After seven years of test flying and more than fifteen years of commercial operations Concorde remains unrivalled and unique among civil transport aircraft. Many problems, technical, political and financial have been overcome and the aircraft, flagship of both Air France and British Airways, is now proven, safe and reliable. The aircraft's unmistakable low aspect ratio delta wing, optimized for supersonic cruise, brings with it the penalty of high drag at low speed; a factor impressed on flight crews during initial conversion to type. Concorde's large flight envelope is severely restricted by the need to balance the movement of the aerodynamic centre of pressure by a shift of aircraft Centre of Gravity. The dual-compressor axial flow Rolls-Royce Olympus engines, augmented by afterburning for take-off and transonic acceleration, provide the high jet velocity and high thrust needed for Mach 2 flight. Supersonic flight is limited by the sonic boom to oceanic and some desert routes, the same consideration demands accurate navigation when noise sensitive areas are approached. Flight crew training reflects the fact that Concorde is not only a complex aircraft that operates in a hostile environment, it also requires accurate handling and an awareness of the operational differences from subsonic types.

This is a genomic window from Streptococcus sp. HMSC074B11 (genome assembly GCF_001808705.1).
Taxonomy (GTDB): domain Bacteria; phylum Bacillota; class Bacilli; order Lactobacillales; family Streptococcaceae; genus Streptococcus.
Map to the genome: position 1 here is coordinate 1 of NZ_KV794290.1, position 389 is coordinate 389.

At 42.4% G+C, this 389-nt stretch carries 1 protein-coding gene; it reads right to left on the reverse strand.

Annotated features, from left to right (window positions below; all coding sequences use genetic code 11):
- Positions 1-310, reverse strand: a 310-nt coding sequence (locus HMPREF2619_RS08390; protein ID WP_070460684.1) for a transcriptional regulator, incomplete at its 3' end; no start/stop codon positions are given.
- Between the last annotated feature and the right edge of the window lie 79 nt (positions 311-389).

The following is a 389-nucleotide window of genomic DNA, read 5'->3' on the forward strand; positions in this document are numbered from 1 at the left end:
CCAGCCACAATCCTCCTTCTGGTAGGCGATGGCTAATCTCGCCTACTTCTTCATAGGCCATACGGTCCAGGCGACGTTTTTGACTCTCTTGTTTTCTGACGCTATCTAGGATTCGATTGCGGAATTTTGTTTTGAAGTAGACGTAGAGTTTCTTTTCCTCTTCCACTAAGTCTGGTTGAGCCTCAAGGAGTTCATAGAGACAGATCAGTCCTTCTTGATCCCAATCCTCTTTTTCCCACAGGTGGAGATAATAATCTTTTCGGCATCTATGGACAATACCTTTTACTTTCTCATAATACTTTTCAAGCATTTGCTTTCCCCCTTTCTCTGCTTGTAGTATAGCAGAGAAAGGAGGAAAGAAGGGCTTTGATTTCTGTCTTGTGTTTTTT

This paper sketches the history of the Concorde project, presents a pilot's view of Concorde operations and ends by answering the question “Is Concorde Profitable?”